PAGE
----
On the entrance to the viewing gallery for William E. Jones’s fi lm Tearoom (2007) at the Whitney Museum Biennale in 2008, patrons confronted a disclaimer: “Contains sexually explicit material and may not be suitable for all audiences.” This was the fi rst time the Whitney had to tag a work of art with such a cautionary directive. The grainy, 16-mm color surveillance fi lm of a men’s public toilet was made by the Mansfi eld, Ohio, police department during three weeks in the summer of 1962. Jones’s use of this fi lm footage in video format, only slightly edited from the original, raises questions about the visual experience and ethical context of the fi lm’s meaning as a museum object. The square viewing gallery had black walls and hard plastic chairs aligned in rows to give the look of a theatre. Sitting with about fi ve other patrons all dispersed in the room, I watched in silence as the video reproduction of degraded color fi lm projected upon the white screen. The 16-mm fi lm presents images of men’s bodies moving through the narrow spaces and dimly lit room of a public restroom. There is no voice over. No music. The viewer sits in relative silence through the whole fi lm, only the noises of the other patrons shifting or stirring, entering and exiting the gallery accompany the viewing experience. All attention is focused on the mystery of this silent fi lm, as the viewer contemplates men cruising other men in their awkward and shy ways, and later in the fi lm, men having sex half hidden behind stall walls or the shadows of the bathroom corners. The camera rarely moves. Instead, it sits like a surveying eye, or like those early silent fi lms where the camera was stationed in front of a theatre stage and dancers or actors would perform. The bodies moved rather than the camera. These moving bodies in the men’s bathroom transfi xed me, but not so much for what they were doing. Rather, in the silence of the fi lm, I was made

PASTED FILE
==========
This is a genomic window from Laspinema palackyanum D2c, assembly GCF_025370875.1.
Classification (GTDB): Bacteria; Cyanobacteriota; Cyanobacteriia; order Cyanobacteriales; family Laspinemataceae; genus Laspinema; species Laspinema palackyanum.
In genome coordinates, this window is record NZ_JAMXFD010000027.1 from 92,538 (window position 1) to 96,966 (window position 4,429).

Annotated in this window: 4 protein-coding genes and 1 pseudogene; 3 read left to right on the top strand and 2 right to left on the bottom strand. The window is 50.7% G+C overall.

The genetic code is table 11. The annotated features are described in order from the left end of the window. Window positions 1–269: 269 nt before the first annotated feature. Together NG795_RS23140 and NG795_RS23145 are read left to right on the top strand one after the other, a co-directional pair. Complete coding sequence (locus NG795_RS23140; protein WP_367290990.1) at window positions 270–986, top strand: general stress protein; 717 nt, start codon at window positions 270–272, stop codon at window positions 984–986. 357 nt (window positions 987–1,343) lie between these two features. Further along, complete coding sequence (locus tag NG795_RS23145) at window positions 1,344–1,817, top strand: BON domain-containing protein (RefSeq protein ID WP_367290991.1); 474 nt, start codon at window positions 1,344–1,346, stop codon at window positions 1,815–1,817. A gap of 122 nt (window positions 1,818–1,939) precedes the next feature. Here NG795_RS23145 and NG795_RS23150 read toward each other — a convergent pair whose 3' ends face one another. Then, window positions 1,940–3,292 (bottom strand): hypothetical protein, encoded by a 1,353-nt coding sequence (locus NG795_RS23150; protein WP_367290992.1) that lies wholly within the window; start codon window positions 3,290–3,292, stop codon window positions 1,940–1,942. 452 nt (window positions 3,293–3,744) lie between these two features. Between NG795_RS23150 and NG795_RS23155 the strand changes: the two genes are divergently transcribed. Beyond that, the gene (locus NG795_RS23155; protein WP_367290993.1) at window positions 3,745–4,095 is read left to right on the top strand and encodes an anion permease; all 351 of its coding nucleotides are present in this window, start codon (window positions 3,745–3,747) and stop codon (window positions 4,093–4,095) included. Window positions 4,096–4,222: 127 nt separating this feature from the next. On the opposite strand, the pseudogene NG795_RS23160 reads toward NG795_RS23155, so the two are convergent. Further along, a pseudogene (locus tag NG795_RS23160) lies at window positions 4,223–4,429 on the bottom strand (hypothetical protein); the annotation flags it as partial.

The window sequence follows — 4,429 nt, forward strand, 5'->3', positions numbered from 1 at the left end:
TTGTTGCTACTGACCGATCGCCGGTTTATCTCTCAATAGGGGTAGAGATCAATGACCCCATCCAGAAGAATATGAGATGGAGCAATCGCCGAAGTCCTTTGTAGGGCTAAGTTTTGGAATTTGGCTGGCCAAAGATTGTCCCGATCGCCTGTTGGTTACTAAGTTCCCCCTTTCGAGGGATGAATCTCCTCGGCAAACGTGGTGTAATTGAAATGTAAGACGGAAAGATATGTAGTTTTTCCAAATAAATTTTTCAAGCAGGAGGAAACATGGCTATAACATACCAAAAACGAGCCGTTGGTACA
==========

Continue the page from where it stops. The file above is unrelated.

acutely aware of myself watching. The silence, like the static camera, evokes a certain distance between viewer and subject that provokes a number of questions and mysteries.